Termites are probably not our favorite insects in the world, but according to new research, their presence is crucial to the prevention of desertification in agricultural lands and semi-arid ecosystems. This is a particularly important ability because we have to deal with climate change, and if termite mounds can help these areas become more resilient during unprecedented temperature fluctuations, the same principles could be applied to other areas of the globe.
Termites are found in multiple ecosystems, from drylands, to savannahs and grasslands, across numerous locations in Africa, South America and Asia. In these environments, termite mounds store moisture and nutrients, and then spread them around via their underground tunnels. This results in more lush vegetation near the mounds in ecosystems that would otherwise be very vulnerable to desertification.
This accumulation of moisture encourages vegetation to spread around the mounds, and allows it to survive with significantly less rain. It’s also important to mention that while this research was performed on tropical termites, the results are theoretically replicated with any termite species that increases the resource availability near their colonies.
Not only that, but entomologists found that termite mounds help preserve plant life and their seeds, which provides safekeeping during drier weather until the rainfall resumes. So termite mounds will ensure that vegetation lives longer and declines slower, and that re-vegetation will occur if the plants die out due to extreme weather.
During a different study at the University of Amsterdam, researchers looked at the various stages in which desertification occurs in grasslands and savannahs. There were five stages in total, but wherever you had termite mounds, the vegetation remained dense while the surrounding areas showed signs of more advanced stages of desertification. This vegetation pattern, in areas where termites are present, is very similar to the pattern seen under the process of desertification when there are no termites at all – the vegetation will concentrate in areas that have high humidity. The only difference is that when you have no termite mounds, the desertification process is near completion, while when the mounds are present, they will help preserve the vegetation for longer.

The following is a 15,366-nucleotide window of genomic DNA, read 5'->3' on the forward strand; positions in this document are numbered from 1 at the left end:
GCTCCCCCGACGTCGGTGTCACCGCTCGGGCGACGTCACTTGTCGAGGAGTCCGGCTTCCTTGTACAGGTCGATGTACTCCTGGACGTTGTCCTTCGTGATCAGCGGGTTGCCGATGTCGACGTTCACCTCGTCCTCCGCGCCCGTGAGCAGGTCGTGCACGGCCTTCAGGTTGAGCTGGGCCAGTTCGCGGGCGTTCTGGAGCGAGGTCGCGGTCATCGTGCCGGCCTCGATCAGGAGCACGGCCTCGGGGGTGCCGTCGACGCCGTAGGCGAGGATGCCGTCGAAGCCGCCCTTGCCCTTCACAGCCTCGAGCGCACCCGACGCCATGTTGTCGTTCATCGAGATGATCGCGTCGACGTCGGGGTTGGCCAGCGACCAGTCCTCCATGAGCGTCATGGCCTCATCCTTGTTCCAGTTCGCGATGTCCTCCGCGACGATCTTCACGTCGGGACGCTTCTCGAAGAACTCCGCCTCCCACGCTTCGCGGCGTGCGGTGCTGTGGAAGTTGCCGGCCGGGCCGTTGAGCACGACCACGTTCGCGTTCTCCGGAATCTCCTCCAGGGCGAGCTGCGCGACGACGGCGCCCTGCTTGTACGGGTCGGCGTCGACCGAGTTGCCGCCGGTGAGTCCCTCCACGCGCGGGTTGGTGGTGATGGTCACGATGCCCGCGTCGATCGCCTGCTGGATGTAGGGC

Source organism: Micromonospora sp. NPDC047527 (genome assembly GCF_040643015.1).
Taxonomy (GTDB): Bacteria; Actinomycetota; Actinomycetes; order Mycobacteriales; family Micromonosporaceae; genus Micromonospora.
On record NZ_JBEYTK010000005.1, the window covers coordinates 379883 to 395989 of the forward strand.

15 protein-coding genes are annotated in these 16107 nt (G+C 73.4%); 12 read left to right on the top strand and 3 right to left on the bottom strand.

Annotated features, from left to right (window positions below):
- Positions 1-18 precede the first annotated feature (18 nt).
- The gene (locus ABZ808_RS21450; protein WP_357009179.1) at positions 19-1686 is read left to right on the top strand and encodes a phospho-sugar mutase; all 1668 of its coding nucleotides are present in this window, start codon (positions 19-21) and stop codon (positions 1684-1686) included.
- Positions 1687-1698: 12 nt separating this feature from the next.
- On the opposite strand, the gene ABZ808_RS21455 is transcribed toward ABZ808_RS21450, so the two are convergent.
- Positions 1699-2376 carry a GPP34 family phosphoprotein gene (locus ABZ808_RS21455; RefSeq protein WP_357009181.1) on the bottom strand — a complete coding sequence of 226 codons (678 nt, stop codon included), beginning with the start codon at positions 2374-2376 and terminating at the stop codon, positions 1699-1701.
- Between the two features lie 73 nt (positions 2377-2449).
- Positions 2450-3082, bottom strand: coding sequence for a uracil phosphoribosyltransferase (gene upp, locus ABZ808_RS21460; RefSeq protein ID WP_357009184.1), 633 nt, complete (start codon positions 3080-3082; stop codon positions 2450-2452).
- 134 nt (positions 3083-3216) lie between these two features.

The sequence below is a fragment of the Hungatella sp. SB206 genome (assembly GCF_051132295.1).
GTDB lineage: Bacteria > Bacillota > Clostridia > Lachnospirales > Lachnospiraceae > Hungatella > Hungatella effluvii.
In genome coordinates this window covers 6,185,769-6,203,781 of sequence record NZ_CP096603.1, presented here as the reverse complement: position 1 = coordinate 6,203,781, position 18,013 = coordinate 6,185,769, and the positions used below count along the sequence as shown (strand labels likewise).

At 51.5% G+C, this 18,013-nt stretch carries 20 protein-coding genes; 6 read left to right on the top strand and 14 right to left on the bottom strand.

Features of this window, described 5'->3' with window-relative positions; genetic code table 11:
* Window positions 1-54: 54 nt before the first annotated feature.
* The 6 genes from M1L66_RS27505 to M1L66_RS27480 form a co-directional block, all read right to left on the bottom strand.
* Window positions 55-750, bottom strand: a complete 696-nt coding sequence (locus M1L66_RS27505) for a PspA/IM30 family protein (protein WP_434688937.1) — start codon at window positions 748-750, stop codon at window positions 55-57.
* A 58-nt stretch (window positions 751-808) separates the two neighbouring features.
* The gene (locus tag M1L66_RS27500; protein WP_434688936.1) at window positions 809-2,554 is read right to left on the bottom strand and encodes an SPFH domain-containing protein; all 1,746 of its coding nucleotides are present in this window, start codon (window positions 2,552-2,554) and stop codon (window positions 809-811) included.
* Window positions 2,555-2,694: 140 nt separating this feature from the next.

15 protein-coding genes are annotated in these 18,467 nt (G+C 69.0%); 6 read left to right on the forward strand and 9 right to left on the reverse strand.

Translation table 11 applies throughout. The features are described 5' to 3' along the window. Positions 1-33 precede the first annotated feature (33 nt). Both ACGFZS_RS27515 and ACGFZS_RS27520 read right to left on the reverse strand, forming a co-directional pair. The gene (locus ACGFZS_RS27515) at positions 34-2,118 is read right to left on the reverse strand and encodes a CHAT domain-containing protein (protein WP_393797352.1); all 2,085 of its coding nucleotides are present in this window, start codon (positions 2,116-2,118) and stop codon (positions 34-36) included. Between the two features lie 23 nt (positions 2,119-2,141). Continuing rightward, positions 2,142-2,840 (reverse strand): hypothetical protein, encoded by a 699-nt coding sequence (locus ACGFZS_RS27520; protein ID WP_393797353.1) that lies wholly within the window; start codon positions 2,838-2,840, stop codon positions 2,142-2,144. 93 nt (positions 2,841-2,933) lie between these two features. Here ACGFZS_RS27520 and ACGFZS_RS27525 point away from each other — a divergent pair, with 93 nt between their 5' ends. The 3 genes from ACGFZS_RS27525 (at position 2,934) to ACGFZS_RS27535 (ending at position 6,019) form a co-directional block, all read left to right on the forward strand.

Using this research, scientists are interested in preserving vegetation using human-made systems in areas that will be hit the hardest by climate change, and this could be a breakthrough that will ameliorate the severity of global warming. Still, in human settlements, the presence of termites is not required to achieve the same ecologically stabilizing effects, so removing termite infestations in rural and urban areas will not damage the environment.